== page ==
No charges laid over union raid tip-offs

Michaelia Cash has consistently denied any knowledge of the AWU raids or tipping off journalists.
Michaelia Cash has consistently denied any knowledge of the AWU raids or tipping off journalists.

The Australian Workers' Union has called for federal police to hand over documents it seized during an investigation into media leaks about raids on its offices which won't result in criminal charges.

The Australian Federal Police referred evidence to the Commonwealth Director of Public Prosecutions last year after media outlets were tipped off in October 2017 about raids on the union's Sydney and Melbourne headquarters.

"The AFP can confirm the CDPP has advised they will not be proceeding with a prosecution as there are no reasonable prospects of conviction," the AFP said in a statement.

AWU national secretary Daniel Walton said while he was disappointed no charges would be laid, the move paved the way for information helping the union in Federal Court action its taking over the raids.

"Given someone had confessed to leaking the information about the raids we thought the likely outcome would be a prosecution commencing," Mr Walton told reporters in Sydney.

The raids drew scrutiny because TV crews arrived at the offices before police after a tip-off from then-employment minister Michaelia Cash's media adviser David De Garis, who later quit over the saga.

The AWU is in the midst of Federal Court action challenging the legality of the police and Registered Organisations Commission raids.

"Our investigation is against the ROC and Michaelia Cash being a minister of the crown improperly using her position to commence an investigation into her political enemies," Mr Walton said.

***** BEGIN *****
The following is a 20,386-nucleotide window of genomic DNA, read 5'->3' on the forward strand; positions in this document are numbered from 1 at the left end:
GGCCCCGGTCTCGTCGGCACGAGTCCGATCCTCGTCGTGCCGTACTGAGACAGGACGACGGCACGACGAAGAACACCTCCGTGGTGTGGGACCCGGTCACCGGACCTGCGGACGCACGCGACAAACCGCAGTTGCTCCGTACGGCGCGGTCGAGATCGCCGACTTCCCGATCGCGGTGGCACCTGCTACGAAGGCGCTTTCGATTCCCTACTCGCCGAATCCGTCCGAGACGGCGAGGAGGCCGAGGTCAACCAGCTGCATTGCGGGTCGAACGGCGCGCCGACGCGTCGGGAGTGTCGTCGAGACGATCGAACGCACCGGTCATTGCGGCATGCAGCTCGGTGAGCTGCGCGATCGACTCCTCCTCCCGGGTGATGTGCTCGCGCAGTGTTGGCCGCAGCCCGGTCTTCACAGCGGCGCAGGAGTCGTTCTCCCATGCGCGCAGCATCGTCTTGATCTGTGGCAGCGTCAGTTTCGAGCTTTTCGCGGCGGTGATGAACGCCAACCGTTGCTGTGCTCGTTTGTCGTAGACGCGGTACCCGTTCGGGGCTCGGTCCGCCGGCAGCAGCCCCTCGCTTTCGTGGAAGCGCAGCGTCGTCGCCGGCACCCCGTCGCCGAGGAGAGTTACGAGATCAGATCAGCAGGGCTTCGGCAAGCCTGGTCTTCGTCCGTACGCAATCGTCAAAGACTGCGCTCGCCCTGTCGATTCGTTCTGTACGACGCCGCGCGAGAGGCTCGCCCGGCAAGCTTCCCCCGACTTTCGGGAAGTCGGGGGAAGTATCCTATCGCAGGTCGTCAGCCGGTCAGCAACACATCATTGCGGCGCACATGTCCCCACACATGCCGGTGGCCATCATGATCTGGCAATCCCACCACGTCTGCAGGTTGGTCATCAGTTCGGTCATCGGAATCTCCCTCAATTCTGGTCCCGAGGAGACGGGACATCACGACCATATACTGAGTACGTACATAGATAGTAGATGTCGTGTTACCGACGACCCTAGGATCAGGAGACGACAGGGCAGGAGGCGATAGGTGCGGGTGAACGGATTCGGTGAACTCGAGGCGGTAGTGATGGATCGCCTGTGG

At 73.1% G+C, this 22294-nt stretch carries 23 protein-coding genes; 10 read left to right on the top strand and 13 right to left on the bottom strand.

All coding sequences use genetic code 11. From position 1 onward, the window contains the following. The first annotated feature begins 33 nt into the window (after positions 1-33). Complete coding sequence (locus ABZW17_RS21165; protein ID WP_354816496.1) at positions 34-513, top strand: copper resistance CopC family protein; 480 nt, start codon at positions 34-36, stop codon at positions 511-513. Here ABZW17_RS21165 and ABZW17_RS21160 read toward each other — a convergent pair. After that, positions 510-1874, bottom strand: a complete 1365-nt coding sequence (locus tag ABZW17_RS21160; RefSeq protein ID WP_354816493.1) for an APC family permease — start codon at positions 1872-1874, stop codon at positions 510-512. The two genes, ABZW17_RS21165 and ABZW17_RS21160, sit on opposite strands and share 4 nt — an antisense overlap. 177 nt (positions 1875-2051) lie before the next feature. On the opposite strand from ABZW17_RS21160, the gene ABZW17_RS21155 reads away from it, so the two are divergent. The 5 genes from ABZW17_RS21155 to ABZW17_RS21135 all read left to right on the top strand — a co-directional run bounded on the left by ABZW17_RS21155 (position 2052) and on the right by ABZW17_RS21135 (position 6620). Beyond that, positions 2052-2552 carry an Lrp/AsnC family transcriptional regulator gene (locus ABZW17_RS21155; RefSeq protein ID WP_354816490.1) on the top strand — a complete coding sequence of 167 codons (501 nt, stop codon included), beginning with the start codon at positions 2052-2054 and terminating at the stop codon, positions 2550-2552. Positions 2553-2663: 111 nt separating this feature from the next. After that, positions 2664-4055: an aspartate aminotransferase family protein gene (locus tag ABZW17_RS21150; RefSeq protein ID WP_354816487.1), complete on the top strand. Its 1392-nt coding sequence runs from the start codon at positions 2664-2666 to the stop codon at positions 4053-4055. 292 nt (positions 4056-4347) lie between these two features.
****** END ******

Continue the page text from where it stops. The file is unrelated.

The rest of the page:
An AFP spokeswoman said they had commenced a review of the documents subject to the public interest immunity claims.

Police and ROC officials were searching for documents relating to an AWU donation to activist group GetUp when Opposition Leader Bill Shorten headed up the union more than a decade ago.

Senator Cash has consistently denied any knowledge of the raids or tipping off journalists, and has stressed she has not been investigated.

"As the minister previously stated, neither the minister nor her office was under investigation," a spokeswoman for the senator told AAP on Tuesday.

Mr Shorten was careful in his response in the development.

"That's a matter for the AFP, I'm respectful of what the police say," he told reporters in Darwin on Tuesday.

"The journalist got a tip-off, we'll never know who tipped them off, but it wasn't us."

Australian Council of Trade Unions secretary Sally McManus said Senator Cash had hidden from questions about the raid.

"It is not acceptable in a democracy to use the power of the state to harass and intimidate working people's representatives. That kind of behaviour belongs in a dictatorship," Ms McManus said.

Australian Associated Press